CINCINNATI (CN) - In twin blowouts to Ford Motor Co., sedan steering issues will face a federal investigation, and its bid for $450 million in interest went belly-up.
News of the probe by the National Highway Safety Administration comes days after the 6th Circuit refused to have the Internal Revenue Service pay Ford $450 million in interest related to its overpayment on taxes.
Ford had paid the IRS approximately $875 million in the 1990s after a federal audit revealed that it had underpaid its taxes by nearly $2 billion during the preceding decade.
Though the results of the audit were merely preliminary, Ford issued the cash bond to stop the accrual of underpayment interest. It later converted the remittance to an advance tax payment.
Though Section 6611(b)(2) of Title 26 requires the IRS to pay overpayment interest if it ultimately determines that the taxpayer overpaid its taxes, IRS procedure does not consider cash bonds as a payment of tax.
Such interest accrues from "the date of the overpayment," according to the statute, and the IRS will not calculate interest related to a cash-bond issuance.
When the IRS eventually determined that Ford's $875 million remittance overpaid the taxes due, it issued a refund with interest from the date it converted the cash bonds into an advance tax payment.
Ford claimed in a federal complaint that it should have been awarded interest from the date it deposited the cash bonds.
Affirming a June 2010 ruling by U.S. District Judge Patrick Duggan in Detroit, the 6th Circuit sided with the government Wednesday.
The purpose and language of the revenue procedure is clear, and "the revenue procedures treated deposits and advance tax payments differently in one important respect: A taxpayer could demand the immediate return of a deposit anytime, while an advance tax payment would be returned only through the IRS's formal refund process, which takes time," Judge Julia Smith Gibbons wrote for a three-member panel.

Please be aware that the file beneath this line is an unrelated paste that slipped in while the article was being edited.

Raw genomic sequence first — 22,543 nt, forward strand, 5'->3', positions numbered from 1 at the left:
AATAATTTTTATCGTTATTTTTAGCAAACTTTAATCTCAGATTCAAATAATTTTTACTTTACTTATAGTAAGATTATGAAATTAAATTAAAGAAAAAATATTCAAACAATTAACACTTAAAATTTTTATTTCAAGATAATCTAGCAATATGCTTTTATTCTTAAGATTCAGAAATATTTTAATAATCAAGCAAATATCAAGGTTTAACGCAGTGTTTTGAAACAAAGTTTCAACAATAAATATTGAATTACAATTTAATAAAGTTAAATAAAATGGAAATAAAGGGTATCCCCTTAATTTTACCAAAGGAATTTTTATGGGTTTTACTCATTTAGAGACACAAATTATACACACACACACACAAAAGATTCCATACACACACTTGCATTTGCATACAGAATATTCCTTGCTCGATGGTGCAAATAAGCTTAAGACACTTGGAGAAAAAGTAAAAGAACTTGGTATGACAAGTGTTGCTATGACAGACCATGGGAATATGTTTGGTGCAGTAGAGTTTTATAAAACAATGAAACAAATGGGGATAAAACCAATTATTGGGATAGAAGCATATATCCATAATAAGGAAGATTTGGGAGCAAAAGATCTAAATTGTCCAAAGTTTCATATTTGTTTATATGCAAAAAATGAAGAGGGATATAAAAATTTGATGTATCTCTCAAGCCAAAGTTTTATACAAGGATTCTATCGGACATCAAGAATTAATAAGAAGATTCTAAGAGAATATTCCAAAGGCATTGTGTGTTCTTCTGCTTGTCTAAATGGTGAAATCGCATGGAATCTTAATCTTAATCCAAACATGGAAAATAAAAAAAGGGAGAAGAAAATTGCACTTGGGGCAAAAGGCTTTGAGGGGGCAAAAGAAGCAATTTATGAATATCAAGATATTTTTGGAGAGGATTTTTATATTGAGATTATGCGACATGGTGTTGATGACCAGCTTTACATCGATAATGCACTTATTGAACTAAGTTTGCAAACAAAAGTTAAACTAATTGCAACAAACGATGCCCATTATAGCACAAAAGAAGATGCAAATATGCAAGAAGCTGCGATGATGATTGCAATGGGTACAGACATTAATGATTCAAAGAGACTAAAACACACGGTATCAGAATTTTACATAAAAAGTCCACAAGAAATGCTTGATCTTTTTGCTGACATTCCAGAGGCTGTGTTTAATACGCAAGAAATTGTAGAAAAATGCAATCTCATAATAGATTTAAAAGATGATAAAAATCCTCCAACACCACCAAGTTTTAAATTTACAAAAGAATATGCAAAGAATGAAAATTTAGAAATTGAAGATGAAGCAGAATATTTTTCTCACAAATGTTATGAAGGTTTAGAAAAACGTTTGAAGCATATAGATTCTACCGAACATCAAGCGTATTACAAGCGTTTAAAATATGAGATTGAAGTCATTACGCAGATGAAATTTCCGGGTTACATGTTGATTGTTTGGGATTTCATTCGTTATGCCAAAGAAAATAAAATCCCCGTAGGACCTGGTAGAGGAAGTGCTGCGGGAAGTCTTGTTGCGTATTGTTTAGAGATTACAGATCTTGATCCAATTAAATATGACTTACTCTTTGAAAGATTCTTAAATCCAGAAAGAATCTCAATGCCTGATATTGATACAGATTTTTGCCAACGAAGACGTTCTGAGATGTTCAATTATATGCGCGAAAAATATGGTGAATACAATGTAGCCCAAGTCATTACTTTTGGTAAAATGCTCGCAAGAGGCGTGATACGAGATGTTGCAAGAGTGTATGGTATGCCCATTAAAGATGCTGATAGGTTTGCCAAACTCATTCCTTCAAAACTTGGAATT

Gibbons emphasized that "Ford is a sophisticated taxpayer, and its designation of the remittances was not accidental."
"A taxpayer's deliberate decision to designate its remittance as a deposit rather than an advance tax payment directly evidences an intent not to make a 'payment,'" the ruling states (emphasis in original). "That purpose is determinative."
The ruling concludes that "Ford's decision to designate its remittances as deposits rather than advance tax payments demonstrates that the sole purpose of the remittances was to stop the accrual of underpayment interest."
Gibbons did show some sympathy for Ford's position.
"No matter how we decide this case, taxpayers will have reason to complain about inconsistencies in the IRS's practices," Gibbons wrote.
Ultimately, however, "there is nothing we can do to rectify the IRS's inconsistent treatment of cash-bond deposits in this case, and the IRS's practices do not transform our duty to interpret § 6611," Gibbons added.
The NHTSA reportedly announced days later that that 508 complaints about steering issues had caused it to open an investigation into an estimated 938,000 Ford mid-sized sedans.
That "preliminary" probe will consider certain models of the Ford Fusion and Fusion Hybrid, Lincoln MKZ and MKZ Hybrid, and Mercury Milan, from model years 2010 to 2012.
Ford has told news outlets that it is cooperating in the probe. The finding by regulators of a safety issue could trigger a recall.
Complaints to the NHTSA have reportedly alleged loss of steering power and increased steering effort in the models equipped with rack-mounted electric, power-assisted steering.
Though no injuries were reported, four of the complaints reportedly alleged loss of vehicle control and a crash from increased steering effort.
Ford's Early Warning Reporting field-report data also included information on the issue, the NHTSA said, according to an article from Reuters.
Restarting the vehicle sometimes corrects a power-steering warning message, the NHTSA reportedly noted.
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